State bar encourages volunteer lawyers to help with immigrants and other concerns

- The State Bar of California is urging attorneys in the Golden State to volunteer to help people who need a lawyer but can't afford one for immigration issues and other problems.
   
The agency also has suggestions of resources for volunteer lawyers and for people looking for legal aid.
   
The State Bar, headquartered in San Francisco, is in charge of licensing California's nearly 190,000 active lawyers and investigating misconduct. The state also has nearly 57,000 inactive lawyers who have stopped practicing for reasons such as retirement.
   
Volunteer legal work is known as "pro bono" service, meaning "for the public good."
   
The bar's praise and encouragement for pro bono work came this week after numerous volunteer lawyers seeking to help refugees and immigrants converged on airports around the nation last weekend following the Jan. 27 announcement of President Trump's travel ban.
   
"We applaud the recent wave of attorneys throughout California looking to provide pro bono legal services around immigration and other legal concerns," bar President James Fox and Executive Director Elizabeth Parker said in an announcement Wednesday.
   
"The State Bar of California strongly supports access to legal services as a core part of our public protection mission."
   
"We support the promise of justice for all, including for low-income people who too often have no choice but to navigate the legal system alone," the two officials said.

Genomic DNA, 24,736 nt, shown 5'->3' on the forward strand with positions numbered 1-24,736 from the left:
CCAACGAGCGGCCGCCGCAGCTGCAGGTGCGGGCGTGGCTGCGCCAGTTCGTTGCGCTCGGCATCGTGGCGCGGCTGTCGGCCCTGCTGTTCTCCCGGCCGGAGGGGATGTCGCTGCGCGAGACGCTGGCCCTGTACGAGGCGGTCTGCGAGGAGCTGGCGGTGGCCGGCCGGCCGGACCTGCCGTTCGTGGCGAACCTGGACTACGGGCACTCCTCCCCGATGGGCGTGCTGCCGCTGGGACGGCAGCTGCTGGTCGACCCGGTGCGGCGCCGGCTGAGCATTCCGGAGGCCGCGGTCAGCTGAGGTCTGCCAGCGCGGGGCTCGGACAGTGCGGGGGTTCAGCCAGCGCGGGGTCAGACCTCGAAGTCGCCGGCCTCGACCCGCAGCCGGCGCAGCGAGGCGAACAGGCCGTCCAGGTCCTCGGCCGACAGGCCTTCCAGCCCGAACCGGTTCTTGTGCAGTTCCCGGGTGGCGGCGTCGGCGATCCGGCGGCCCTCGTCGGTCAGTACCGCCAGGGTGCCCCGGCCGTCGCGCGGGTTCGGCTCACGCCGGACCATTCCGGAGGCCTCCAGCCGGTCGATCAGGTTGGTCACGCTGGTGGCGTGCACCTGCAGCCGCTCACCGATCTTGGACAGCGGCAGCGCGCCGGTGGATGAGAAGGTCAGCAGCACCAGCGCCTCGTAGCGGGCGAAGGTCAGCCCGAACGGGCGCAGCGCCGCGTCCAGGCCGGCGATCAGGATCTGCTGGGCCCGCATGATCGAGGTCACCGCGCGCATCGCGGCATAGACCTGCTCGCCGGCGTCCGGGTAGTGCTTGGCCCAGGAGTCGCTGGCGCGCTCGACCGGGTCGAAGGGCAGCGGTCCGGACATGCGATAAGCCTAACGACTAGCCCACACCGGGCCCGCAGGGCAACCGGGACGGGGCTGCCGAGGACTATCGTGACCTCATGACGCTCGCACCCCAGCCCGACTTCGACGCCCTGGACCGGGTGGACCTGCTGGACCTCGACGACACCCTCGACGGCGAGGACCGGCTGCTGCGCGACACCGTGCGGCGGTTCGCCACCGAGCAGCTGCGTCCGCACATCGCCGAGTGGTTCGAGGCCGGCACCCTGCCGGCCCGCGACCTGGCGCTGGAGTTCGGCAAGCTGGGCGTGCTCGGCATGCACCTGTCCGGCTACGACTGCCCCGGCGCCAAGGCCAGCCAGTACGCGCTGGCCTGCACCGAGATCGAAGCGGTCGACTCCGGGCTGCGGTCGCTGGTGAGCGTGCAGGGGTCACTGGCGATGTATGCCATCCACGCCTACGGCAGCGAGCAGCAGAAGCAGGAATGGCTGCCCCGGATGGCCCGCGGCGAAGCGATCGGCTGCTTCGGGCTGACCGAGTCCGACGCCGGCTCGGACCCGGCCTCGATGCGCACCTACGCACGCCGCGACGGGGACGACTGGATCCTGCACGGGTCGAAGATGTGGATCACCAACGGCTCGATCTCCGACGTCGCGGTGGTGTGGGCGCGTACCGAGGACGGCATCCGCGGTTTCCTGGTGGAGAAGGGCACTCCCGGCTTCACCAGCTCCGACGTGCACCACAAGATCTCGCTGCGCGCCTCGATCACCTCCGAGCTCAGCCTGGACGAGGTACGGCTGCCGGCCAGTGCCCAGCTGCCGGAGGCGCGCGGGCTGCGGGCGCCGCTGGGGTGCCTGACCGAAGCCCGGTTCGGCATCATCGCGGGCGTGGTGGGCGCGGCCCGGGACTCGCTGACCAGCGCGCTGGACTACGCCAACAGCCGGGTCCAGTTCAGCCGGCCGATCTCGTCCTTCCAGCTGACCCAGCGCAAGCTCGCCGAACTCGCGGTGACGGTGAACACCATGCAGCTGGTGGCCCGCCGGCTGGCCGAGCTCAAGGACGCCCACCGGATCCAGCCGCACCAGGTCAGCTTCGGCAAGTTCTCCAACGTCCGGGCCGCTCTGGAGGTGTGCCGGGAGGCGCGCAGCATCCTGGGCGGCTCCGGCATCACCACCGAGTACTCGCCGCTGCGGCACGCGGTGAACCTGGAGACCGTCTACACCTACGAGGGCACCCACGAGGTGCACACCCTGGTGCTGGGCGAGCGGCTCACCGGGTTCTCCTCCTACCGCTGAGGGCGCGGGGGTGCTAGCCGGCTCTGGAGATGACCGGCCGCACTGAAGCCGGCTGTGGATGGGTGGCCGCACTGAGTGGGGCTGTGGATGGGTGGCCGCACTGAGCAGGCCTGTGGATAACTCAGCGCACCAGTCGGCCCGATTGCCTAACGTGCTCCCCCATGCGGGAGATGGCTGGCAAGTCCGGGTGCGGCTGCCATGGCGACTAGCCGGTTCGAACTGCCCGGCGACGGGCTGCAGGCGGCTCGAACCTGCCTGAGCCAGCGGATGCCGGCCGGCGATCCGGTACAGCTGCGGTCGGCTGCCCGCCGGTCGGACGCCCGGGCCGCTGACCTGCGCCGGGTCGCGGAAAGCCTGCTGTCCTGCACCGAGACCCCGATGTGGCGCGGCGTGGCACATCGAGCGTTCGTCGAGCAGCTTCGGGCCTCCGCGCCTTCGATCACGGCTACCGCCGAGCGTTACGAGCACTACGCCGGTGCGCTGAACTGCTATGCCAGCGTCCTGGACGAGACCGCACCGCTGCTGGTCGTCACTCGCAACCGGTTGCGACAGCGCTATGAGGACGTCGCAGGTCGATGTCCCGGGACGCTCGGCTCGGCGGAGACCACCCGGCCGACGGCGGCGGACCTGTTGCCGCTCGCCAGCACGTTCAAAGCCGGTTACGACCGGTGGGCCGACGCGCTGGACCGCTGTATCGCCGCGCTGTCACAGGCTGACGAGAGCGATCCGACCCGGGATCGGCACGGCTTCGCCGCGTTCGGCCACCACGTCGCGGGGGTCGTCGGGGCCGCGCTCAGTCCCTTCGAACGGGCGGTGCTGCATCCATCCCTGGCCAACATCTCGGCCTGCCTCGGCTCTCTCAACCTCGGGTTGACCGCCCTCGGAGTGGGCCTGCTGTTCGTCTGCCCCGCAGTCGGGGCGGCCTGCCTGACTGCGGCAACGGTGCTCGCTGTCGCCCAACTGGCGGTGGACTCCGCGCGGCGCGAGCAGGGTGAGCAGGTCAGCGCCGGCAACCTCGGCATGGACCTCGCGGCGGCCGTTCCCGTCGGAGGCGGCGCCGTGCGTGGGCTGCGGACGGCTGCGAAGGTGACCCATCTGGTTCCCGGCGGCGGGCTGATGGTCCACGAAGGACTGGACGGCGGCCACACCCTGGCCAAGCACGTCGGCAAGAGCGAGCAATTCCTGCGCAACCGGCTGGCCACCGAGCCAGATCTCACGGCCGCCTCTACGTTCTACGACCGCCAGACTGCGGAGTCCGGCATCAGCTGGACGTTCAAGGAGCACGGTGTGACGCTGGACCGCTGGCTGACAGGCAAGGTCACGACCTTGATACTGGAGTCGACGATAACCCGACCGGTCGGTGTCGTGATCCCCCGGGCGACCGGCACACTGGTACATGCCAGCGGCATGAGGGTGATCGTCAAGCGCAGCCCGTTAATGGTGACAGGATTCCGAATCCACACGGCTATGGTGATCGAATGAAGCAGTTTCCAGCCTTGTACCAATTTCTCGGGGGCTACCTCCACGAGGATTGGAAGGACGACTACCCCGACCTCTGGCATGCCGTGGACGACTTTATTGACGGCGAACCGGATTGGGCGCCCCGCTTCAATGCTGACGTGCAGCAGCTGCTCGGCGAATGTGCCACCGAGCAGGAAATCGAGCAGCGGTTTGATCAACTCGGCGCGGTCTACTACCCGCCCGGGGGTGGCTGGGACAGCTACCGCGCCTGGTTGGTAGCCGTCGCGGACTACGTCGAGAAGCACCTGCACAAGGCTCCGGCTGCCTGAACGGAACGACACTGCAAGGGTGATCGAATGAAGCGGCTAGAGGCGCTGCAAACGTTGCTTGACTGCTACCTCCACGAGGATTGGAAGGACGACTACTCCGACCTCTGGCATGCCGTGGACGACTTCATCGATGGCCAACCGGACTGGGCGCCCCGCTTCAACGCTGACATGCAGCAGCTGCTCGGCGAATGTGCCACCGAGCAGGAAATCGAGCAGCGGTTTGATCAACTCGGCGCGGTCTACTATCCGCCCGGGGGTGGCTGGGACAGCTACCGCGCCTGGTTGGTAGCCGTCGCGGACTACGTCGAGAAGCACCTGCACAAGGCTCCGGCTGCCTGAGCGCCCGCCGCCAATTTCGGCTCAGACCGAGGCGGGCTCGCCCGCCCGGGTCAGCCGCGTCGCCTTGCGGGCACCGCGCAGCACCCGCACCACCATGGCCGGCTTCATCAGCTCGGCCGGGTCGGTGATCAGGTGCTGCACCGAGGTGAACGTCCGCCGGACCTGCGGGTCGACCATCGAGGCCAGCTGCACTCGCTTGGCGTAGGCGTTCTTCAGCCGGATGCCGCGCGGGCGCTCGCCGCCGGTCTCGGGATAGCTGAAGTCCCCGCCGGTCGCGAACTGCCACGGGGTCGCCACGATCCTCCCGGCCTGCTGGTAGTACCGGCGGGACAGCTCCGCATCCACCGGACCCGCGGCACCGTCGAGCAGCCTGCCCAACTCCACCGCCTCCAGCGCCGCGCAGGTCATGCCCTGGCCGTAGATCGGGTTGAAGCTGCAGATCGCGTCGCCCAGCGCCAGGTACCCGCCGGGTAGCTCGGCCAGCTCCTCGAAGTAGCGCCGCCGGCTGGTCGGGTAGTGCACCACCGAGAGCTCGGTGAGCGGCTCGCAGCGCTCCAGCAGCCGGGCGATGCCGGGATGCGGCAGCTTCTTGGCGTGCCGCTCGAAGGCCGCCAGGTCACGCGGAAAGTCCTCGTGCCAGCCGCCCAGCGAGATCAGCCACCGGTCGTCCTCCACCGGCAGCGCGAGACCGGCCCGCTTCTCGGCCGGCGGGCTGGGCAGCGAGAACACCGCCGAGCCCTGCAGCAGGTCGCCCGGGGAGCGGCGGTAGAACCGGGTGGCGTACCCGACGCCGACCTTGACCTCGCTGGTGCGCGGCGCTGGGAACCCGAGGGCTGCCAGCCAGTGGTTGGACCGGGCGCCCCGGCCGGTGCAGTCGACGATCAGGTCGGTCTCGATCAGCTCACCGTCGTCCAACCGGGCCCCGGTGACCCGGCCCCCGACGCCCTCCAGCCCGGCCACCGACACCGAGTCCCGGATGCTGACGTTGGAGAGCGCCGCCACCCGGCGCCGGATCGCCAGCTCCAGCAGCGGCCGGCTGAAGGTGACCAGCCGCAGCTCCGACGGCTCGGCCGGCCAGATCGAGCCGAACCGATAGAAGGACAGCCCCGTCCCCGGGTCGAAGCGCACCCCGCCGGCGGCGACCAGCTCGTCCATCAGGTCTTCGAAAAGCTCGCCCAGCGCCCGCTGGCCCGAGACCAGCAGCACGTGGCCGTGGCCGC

Trump's executive order prohibits refugees and visitors from seven predominantly Muslim countries from entering the United States for 90 days, blocks refugees from all countries for 120 days and excludes Syrians indefinitely.
   
Airports that lawyers came to last weekend to help stranded travelers included those in San Francisco, Sacramento and Los Angeles.
   
As part of its support for pro bono service, the bar has a longstanding policy of waiving the usual fee for lawyers who transfer from inactive to active service for the purpose of volunteering, Fox and Parker noted.
   
That fee would be $412 for the year starting March 1, according to bar spokeswoman Laura Ernde.
   
Attorneys who are accepted to the Pro Bono Practice Program must work with a qualified legal services provider, certified lawyer referral service, or court-based self-help center, the bar said.
   
Fox and Parker said resources for volunteer lawyers include the Pro Bono Opportunities page at the State Bar website at http://www.calbar.ca.gov/AboutUs/CenteronAccesstoJustice/ProBonoOpportunities.aspx.
   
People who need a lawyer but can't afford one can find information about legal aid organizations in California at the bar's website at http://www.calbar.ca.gov/Public/LegalAidServices.aspx.
   
The State Bar is an administrative arm of the California Supreme Court. Fox, elected president by the bar's board of governors last year, was San Mateo County district attorney from 1982 to 2010.
   
At least nine lawsuits challenging aspects of the travel ban have been filed in federal courts around the nation in the past week. Several U.S. judges, including one in Los Angeles, have issued temporary restraining orders seeking to limit the implementation of the order until further legal proceedings are held.

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